Did Pelini make a promise, or a joke, to Navy seaman?
As if the 19-7 loss in the Holiday Bowl weren’t bad enough, now Huskers Coach Bo Pelini is catching hell from Fox Sports for reneging on a promise they say he made to a U.S. Navy seaman from Nebraska that he could call one play during the bowl game.
According to Fox, Pelini one-upped the Washington Huskies coach by giving seaman Morgan Ryan of Minden, Neb., a field pass and jersey — and a promise to let him call one play in the bowl game. Ryan, a loyal Husker, was ecstatic at this gift before a seven-month deployment at sea.
But the game wasn’t as festive as planned, and Pelini never followed through. Then when questioned about it during the post-game press conference, he told the Fox reporter “It was just a joke, ma’am!”
Now he’s getting ripped on national sports shows.
Pelini’s temper is quickly becoming as much of a story as the precociousness of his quarterback or the return of the program to national prominence.
It’s interesting to see the difference in the way the story is being reported. In the Lincoln Journal Star, the reporter ledes off with the Husker Athletic Department’s take on the situation — that Pelini was speaking in a “light-hearted manner” and joking. He also describes Pelini as “mild-mannered” when he answered the Fox reporter’s question.
But the Fox news the story paints it as though everybody thought Pelini was serious, and that Pelini “barked” at her when she asked about it at the press conference.
Guess we’d have to see video of the press conference to see for ourselves how he acted.
Another chink in Antelope Valley
Our $260 million investment in downtown Lincoln has a chink in it, and Mayor Chris Beutler is fighting mad, saying it’s totally unacceptable and he’ll make the responsible parties pay.
(To his credit) Beutler went public with the news that a big chunk of the Antelope Valley Project — specifically, the underside of the new O Street bridge — literally fell on Tuesday. The city closed the Antelope Valley trails in Union Plaza from N to Q streets, to be safe. But city officials said, don’t worry, the bridges are safe. Great.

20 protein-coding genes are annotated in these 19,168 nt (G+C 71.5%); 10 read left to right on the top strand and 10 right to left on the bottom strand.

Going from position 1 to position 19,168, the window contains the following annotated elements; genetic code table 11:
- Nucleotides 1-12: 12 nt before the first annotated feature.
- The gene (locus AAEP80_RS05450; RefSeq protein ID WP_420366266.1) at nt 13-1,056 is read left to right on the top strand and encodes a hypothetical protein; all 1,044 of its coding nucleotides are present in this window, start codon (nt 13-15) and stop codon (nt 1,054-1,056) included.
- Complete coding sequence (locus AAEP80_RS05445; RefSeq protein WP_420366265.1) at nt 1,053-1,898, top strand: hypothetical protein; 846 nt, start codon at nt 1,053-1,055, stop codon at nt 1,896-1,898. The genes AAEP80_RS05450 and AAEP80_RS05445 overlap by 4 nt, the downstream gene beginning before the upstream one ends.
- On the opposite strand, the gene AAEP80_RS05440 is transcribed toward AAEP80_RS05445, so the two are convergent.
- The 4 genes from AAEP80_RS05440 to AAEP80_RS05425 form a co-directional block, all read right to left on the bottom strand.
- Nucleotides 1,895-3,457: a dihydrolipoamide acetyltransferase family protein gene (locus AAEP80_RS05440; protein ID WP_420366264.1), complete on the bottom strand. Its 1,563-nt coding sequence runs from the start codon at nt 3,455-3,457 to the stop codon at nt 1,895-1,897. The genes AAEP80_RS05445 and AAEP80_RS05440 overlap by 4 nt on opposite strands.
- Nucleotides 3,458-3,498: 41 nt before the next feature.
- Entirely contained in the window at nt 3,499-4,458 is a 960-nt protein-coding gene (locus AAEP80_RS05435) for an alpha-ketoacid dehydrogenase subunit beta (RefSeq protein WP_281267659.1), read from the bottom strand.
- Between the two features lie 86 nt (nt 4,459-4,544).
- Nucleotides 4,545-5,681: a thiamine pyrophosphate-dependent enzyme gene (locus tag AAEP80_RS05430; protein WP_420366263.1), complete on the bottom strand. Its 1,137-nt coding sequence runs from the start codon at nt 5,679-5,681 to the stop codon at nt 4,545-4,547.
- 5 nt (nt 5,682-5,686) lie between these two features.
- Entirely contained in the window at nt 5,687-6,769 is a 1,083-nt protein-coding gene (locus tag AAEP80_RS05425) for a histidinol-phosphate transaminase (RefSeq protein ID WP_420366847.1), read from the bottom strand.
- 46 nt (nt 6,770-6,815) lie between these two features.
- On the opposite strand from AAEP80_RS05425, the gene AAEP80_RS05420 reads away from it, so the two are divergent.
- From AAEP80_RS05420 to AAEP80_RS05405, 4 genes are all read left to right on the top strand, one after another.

These bridges were just built in the past few years and already they’re falling apart? The mayor ought to be mad.
The mayor’s office was also mad — at me — a couple of years ago when I wrote a lengthy, in-depth investigative series of stories about the Antelope Valley Project, concluding that the city of Lincoln had spent $34 million more than projected, even as it continued the work at a cost of $1,352 per hour.
In 2000, Antelope Valley proponents said the project would cost $175 million. That number has since been revised to more than $260 million. Although to be fair, there was a little footnote in 2000, noting that those were 1999 dollars. I also learned there really was no set budget; the city council approved a new budget every year.
The state auditor also found “significant accounting lapses” last year.
Less eye-catching was the fact that a New York consulting company called Parsons Brinckerhoff was hired to manage both design and construction of Antelope Valley under a “cost-plus fixed-fee” contract in which the company is paid for its costs, plus a fixed fee.
Such contracts are often criticized because they don’t encourage cost savings and (this is key) design flaws can be more easily covered up. Parsons Brinckerhoff, by the way, was also one of two companies that oversaw design and construction of Boston’s infamous Big Dig — widely considered the biggest public works debacle in our nation’s history. That interstate tunnel has been plagued by leaks and a woman was killed after 26 tons of concrete fell and crushed her car.
So I imagine city officials are a little nervous to see concrete falling from their bridges, too.
However, the mayor’s office did a full-court press when I was researching Antelope Valley, doing their best to make sure the story turned out as positively as possible. They sent a panel of city officials to refute various aspects of the story and argued that I should use larger inflationary factors to adjust the original cost projections (and blunt the blow) — all the spin you would expect in that situation.
After all, Beutler inherited the Antelope Valley Project. And after my series came out, Beutler decreed that the city would not proceed with phase two of the project. At least, not now.
The upshot is that even though it can make for dense reading, stories about the types of contracts the city enters for massive projects like Antelope Valley do matter. Which is why it’s important that we closely watch the way an even bigger public works project — the arena project — is handled. The way companies win bids matters. The way construction is overseen matters. The companies that are selected to build it matter.
Especially if it’s you who is under that bridge when a chunk of it gives way.
Another school shooting: What can we do?